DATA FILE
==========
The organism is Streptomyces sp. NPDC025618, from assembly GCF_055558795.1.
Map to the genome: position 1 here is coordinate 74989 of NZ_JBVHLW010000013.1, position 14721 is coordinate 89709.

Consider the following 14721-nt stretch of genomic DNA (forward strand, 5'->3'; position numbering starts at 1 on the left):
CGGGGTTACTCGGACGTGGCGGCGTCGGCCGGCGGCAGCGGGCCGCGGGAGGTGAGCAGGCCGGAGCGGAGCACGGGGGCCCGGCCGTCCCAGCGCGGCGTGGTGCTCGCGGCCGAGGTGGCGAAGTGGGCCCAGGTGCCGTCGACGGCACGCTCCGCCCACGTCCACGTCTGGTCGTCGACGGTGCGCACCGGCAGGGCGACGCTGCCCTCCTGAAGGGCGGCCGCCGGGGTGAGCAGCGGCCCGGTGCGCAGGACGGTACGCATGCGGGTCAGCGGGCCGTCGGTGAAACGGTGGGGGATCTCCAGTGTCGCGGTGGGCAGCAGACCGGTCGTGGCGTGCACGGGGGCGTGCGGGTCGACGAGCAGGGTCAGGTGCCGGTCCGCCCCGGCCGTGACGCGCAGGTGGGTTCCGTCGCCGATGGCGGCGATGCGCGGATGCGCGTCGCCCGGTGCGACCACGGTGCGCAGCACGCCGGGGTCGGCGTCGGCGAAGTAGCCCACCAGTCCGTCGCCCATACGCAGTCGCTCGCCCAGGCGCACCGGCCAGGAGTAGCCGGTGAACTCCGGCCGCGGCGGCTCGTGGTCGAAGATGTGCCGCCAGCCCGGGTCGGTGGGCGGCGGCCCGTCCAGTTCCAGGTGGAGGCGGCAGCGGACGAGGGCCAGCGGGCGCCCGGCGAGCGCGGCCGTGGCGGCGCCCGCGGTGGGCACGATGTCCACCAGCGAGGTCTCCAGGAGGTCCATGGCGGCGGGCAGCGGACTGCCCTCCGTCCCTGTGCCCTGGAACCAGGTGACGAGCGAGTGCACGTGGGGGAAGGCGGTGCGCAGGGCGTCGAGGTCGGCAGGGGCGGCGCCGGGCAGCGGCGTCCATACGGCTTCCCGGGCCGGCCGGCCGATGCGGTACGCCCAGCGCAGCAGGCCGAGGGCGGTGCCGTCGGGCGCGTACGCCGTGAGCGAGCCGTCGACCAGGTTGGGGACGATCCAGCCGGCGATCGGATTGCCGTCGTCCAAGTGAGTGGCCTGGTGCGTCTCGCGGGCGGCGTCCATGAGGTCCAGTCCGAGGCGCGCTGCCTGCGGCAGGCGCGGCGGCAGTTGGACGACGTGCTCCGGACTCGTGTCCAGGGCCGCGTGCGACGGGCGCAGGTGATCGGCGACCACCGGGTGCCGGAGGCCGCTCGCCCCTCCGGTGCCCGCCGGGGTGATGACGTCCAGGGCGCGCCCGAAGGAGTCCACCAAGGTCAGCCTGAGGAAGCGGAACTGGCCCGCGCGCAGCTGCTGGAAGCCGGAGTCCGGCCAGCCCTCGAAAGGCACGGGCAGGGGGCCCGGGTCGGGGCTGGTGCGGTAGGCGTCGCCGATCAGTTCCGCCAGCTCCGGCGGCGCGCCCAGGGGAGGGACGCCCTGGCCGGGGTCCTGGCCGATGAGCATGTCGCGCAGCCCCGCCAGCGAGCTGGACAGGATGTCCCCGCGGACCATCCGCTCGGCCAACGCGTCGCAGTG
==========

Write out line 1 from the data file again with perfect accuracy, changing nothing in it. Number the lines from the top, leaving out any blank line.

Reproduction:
The organism is Streptomyces sp. NPDC025618, from assembly GCF_055558795.1.